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Arrange Act Assert or Table-Driven Testing?

After sharing our perspective on the “what” and “why” of unit testing in our opening guide, we wanted to move onto the next question of how concretely to write unit tests. There are many libraries that provide frameworks for writing unit tests, but in order to truly write good ones, we believe that it’s important to understand the key syntaxes: Arrange Act Assert and Table-Driven Testing. 

In this article, we’ll cover an introduction to each approach, as well as the pros and cons of each. Let’s start with Arrange Act Assert.

Arrange Act Assert

Arrange Act Assert is the industry standard for writing unit tests. It provides an essential template and logic for structuring unit tests in a way that is easily understandable to other developers. So how does it work? 

Say you have a simple addition function, such as below. 

function sum(a, b) {
    return a + b
}

If we were to explain in English what we want a test to do, it would be “I want the sum of 3 and 4 to be 7, otherwise my test should fail.” This translates into the following in Javascript: 

expect(sum(3, 4)).toBe(7)

If this test fails, it would mean that either there is a bug in my function, or the test is not up to date / testing an old behavior and should be updated

The Arrange Act Assert approach helps you to break down the test from a logic perspective and ensure that you’re writing it in the right way. It follows human logic, so that the tests that you write are easier to read and understand. In Arrange Act Assert, the test above would be written as follows:

let a = 3               // [ARRANGE] We prepare "a"
let b = 4               // [ARRANGE] We prepare "b"
let result = sum(a, b)  // [ACT]     We call our actual function that does some computation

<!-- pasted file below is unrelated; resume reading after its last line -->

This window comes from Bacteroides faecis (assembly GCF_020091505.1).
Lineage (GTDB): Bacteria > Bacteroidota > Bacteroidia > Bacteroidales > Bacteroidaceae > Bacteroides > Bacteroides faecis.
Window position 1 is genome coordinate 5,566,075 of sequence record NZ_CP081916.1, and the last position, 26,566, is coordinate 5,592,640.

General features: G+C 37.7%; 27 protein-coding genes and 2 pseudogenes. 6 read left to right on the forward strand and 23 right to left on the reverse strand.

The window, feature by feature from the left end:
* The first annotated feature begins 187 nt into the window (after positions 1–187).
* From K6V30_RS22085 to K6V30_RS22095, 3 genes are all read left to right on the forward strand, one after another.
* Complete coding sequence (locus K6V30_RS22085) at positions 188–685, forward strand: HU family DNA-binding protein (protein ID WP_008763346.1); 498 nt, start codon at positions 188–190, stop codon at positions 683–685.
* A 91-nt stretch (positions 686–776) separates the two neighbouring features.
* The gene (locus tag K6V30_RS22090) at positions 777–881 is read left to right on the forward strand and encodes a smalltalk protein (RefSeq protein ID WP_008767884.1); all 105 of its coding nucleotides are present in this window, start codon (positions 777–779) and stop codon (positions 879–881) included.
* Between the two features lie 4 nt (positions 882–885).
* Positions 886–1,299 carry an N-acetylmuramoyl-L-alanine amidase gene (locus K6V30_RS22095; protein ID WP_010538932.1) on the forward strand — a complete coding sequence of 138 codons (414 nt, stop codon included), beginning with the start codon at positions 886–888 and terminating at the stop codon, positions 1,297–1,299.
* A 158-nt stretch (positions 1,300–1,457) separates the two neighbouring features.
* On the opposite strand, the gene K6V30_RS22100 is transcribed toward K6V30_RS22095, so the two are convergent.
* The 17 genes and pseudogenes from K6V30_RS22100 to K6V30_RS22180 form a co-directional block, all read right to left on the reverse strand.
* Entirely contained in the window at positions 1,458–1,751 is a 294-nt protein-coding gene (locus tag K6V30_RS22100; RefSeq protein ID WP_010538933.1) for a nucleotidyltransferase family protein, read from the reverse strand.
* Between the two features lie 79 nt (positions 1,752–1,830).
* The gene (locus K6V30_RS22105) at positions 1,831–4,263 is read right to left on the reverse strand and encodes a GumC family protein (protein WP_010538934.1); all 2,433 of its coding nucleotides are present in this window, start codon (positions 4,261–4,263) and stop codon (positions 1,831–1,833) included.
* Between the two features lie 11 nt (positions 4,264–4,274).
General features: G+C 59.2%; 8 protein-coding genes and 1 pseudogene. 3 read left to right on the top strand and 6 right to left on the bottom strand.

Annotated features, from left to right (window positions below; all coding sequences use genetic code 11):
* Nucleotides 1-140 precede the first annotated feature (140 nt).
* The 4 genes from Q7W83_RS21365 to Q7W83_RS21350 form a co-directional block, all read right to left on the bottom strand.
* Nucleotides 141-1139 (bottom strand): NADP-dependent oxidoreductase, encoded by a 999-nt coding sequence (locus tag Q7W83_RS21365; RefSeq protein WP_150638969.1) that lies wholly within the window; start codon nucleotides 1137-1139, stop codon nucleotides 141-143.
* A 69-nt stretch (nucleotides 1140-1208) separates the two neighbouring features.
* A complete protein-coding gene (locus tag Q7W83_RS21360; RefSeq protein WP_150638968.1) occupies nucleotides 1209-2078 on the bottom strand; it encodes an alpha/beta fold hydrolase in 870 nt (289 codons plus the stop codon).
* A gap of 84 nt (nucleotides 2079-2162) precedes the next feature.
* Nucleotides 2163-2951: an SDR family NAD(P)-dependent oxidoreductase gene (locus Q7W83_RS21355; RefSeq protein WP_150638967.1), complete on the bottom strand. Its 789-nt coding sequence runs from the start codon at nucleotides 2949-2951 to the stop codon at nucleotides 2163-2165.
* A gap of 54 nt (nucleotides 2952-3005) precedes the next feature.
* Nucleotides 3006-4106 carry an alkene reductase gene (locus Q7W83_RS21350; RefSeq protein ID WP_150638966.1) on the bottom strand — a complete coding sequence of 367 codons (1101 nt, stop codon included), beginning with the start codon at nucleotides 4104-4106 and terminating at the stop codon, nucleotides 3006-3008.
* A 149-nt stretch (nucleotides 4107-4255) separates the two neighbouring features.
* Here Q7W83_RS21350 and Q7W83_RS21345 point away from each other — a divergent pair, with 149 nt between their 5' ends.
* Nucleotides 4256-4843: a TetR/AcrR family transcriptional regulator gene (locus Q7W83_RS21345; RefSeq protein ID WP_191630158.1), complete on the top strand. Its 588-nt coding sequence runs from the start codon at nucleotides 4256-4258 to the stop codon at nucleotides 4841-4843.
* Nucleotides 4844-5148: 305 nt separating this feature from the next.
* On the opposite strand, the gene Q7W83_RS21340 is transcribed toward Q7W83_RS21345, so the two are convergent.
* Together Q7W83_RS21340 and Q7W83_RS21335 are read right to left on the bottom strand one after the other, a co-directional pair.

expect(result).toBe(7)  // [ASSERT]  We verify that the function behaved as expected

As a reminder, unit tests are intended to be on the simplest building blocks of code. While you might have multiple “Arrange” or “Assert” lines, you shouldn’t have more than one “Act” line.

What about Table-Driven Tests?

Arrange Act Assert is an excellent way of writing tests that are easy for other developers to understand, but there are some downsides to it. It is more verbose: as shown in our illustration above, it writes four lines of code for something that could be represented in one line. Imagine how long the test file would be if we needed 5 or 10 tests for a function, and the work it would take to update it if we slightly changed the mechanics of the function.  

Happily, there is another option: Table-Driven Tests. 

In Table-Driven Tests, all inputs and expectations (Arrange and Assert lines) are written in a table, just like in a spreadsheet. The above example would look like this: 

const tests = [
    { a: 3, b: 4, want: 7 },
    { a: 0, b: 1, want: 1 },
    { a: 2, b: 2, want: 4 },
]

tests.forEach(({ a, b, want }) => {
    expect(sum(a, b)).toBe(want)
})

The human logic behind this would be “for each line in my table, I want the sum of column 1 and column 2 to be column 3, otherwise my test should fail.”

The main benefit of Table-Driven Tests is efficiency. In one glance, you can see what is “essential” in the test. What lives in the “forEach” are the mechanics, you only need to read it once, as it won’t change between your test cases. You can just focus on your input and expected values rather than the syntax. This approach is also quicker when you make changes, for example changing from “sum” to “add”. In a test file written in Arrange Act Assert with 10 test cases, you’d have to update the syntax 10 times, as compared to only once in Table-Driven Testing.

So which is better, Arrange Act Assert or Table-Driven Tests? 

This is the subject of raging debates within our team Ponicode. On one hand, Arrange Act Assert is easier to read from a human perspective, and is the market standard. On the other hand, Table-Driven Testing gives a great global view and is more efficient when making changes. 

Both of these approaches fulfill the eight criteria of any good unit tests. We think Arrange Act Assert is better on #8 (Easy), but Table-Driven Tests is better on #6 (maintainable) and #7 (fast). 

Regardless of which method you choose, we believe that the important thing is that both of these are great at keeping unit tests simple. In the Arrange Act Assert method, there should only be one Act line at a time. And for Table-Driven Testing, the fewer columns in the table, the more readable it is. 

Or is this a broader philosophical question? 

Perhaps this is a broader philosophical debate about where we should be going as developers. Should developer tools generate code that resembles what most human developers write today (i.e. Arrange Act Assert)? Or should we admire and aspire to the beautiful simplicity and efficiency of machines, and aim to code more like them (in Table-Driven Testing)? 

Humans vs. machines – therein lies the question of eternal debate within Ponicode.